Beasley Makes A Special Visit To Amplatz Children's Hospital





Mark Remme
Wolves Editor/Writer

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Timberwolves forward Michael Beasley’s face lights up when he talks about his cousin, who lost his battle with cancer at age 14 in 2005. He remembers his passion for life, his will to beat the disease and his upbeat attitude that rubbed off on everyone around him during his fight.

“He just smiled and lived to his last breath,” Beasley said. “He was a fun-loving, goofy kid. If you think I’m goofy, you should have met him.”

Seven years later, Beasley remembers how important that positive attitude was for his family and his cousin. On Thursday, Beasley brought smiles, laughs and excitement to the University of Minnesota Amplatz Children’s Hospital—visiting rooms, playing games and bringing laughs to patients, parents and staff.

It’s something that hits home with Beasley, and he said he’s honored to be able to help families with ill children get through difficult moments in their lives.

“I’m far more touched than they are,” Beasley said. “It really touches home for me. As much as I can give back, as much as I can do is a blessing.”

His impact was felt instantly. As he walked into Amplatz for the hospital’s “Super Hero Day,” which honors the staff and families who show strength each day, workers gave Beasley a red cape to wear during his visit.

He spent time going to patients’ rooms to visit on a personal level. It’s where he met Jacob, who was thrilled to meet Beasley and let him shoot his Nerf gun. He also visited Tyler, who taught Beasley how to play Yahtzee during his visit to her room.

His visits left an impact that will last far longer than his time spent in the room.

“After Michael visited I saw one of the kids’ moms, and she said he’s still talking about it,” Child-Family Life Specialist Ashley Wunderlich said. “He was excited because he got to leave his room today, but now all he cares about is that he got a visit from Michael. It’s really cool.”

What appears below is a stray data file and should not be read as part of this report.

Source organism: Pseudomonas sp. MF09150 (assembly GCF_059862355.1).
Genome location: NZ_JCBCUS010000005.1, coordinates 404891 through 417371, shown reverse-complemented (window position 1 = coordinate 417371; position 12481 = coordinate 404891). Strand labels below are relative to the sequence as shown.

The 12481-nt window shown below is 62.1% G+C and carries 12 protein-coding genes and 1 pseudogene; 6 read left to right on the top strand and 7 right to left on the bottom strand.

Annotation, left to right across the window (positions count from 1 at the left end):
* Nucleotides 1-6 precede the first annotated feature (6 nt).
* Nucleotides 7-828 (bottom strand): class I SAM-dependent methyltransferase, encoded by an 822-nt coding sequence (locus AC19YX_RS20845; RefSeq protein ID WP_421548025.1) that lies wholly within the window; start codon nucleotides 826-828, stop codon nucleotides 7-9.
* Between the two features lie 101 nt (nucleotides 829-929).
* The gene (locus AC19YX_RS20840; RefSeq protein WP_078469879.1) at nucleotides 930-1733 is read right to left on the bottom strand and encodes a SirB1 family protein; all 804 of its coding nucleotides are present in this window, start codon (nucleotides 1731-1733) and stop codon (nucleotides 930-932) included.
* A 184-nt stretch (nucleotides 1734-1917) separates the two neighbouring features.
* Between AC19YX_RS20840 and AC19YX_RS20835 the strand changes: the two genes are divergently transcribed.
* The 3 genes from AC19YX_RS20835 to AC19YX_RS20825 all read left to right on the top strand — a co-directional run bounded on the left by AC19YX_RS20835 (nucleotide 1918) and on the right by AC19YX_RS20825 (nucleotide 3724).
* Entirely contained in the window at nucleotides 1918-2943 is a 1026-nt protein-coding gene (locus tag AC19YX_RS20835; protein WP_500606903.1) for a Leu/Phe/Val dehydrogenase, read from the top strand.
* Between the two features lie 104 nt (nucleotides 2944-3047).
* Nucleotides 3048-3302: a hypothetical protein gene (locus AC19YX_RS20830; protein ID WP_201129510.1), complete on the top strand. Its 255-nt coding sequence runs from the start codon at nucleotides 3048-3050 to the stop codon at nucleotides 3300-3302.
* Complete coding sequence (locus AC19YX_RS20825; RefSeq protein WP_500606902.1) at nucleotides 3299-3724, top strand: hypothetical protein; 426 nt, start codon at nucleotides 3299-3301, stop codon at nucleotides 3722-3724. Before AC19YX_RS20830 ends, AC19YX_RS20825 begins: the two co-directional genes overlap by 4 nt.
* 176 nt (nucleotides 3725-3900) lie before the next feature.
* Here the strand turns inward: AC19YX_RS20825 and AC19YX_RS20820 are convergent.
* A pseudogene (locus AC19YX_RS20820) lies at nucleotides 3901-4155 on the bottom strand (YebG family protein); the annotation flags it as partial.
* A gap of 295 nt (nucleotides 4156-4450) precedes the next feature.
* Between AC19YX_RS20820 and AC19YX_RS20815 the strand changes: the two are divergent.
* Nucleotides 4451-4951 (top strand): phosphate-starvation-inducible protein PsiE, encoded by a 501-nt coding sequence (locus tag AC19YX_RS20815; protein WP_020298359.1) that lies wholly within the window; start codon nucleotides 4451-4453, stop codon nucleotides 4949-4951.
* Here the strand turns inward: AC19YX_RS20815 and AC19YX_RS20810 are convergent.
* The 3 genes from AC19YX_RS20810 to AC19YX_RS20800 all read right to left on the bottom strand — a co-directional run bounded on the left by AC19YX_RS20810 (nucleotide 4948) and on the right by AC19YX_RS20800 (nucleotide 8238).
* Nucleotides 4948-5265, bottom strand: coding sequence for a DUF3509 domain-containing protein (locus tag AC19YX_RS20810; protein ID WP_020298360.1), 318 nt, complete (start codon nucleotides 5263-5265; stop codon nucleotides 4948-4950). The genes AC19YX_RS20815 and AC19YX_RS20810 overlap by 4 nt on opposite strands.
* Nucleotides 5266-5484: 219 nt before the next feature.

Beasley took time to meet families in the lobby and played video games with some of the children before he left, signing autographs for everyone along the way.

But it wasn’t just the children who got a boost from Beasley’s visit. Apple Valley resident Chad Dugan, whose 1-year-old daughter is at Amplatz, meeting Beasley was a highlight of his afternoon.

Dugan, a big Timberwolves fan, said he noticed Beasley right away and was impressed he took the time out of his busy schedule to make the hospital visit.

“It means the world to me, and I think it means a lot to the children, also,” Dugan said. “These are big people in the community, and for someone to take their time out shows they care and it really shows a lot about the Timberwolves organization as a whole.”

Beasley said he learned a lot from his cousin, and the kids he met on Thursday all had the same big smiles and the positive attitude he remembers.

He said it doesn’t matter if they know who he is or not. If he can help bring that cheer, that’s all that matters.

“I don’t know if it’s excitement or if they’ve never seen someone my height before,” Beasley said. “But just to put a smile on their face is good enough for me.”


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